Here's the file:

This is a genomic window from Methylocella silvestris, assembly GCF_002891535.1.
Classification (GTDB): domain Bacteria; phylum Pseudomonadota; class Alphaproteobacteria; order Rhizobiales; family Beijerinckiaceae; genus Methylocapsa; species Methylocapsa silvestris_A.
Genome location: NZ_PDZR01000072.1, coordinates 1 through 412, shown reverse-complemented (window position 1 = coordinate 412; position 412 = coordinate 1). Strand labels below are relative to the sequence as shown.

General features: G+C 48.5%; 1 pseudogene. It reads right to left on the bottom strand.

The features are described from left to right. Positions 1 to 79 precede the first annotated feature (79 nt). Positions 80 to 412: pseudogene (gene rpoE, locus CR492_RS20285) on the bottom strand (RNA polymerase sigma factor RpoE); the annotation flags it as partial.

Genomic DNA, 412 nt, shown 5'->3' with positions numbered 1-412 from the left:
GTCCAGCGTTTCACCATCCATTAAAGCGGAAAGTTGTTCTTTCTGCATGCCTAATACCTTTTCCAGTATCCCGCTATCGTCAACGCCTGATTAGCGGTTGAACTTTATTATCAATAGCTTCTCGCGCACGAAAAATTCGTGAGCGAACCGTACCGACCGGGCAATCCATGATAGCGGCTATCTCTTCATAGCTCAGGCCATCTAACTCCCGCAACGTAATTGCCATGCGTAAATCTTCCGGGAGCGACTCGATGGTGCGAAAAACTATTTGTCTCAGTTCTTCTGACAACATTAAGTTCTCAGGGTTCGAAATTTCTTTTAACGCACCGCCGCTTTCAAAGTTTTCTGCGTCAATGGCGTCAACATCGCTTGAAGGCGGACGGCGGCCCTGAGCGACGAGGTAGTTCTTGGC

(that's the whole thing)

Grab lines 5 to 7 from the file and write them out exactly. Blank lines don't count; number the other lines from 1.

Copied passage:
The features are described from left to right. Positions 1 to 79 precede the first annotated feature (79 nt). Positions 80 to 412: pseudogene (gene rpoE, locus CR492_RS20285) on the bottom strand (RNA polymerase sigma factor RpoE); the annotation flags it as partial.

Genomic DNA, 412 nt, shown 5'->3' with positions numbered 1-412 from the left:
GTCCAGCGTTTCACCATCCATTAAAGCGGAAAGTTGTTCTTTCTGCATGCCTAATACCTTTTCCAGTATCCCGCTATCGTCAACGCCTGATTAGCGGTTGAACTTTATTATCAATAGCTTCTCGCGCACGAAAAATTCGTGAGCGAACCGTACCGACCGGGCAATCCATGATAGCGGCTATCTCTTCATAGCTCAGGCCATCTAACTCCCGCAACGTAATTGCCATGCGTAAATCTTCCGGGAGCGACTCGATGGTGCGAAAAACTATTTGTCTCAGTTCTTCTGACAACATTAAGTTCTCAGGGTTCGAAATTTCTTTTAACGCACCGCCGCTTTCAAAGTTTTCTGCGTCAATGGCGTCAACATCGCTTGAAGGCGGACGGCGGCCCTGAGCGACGAGGTAGTTCTTGGC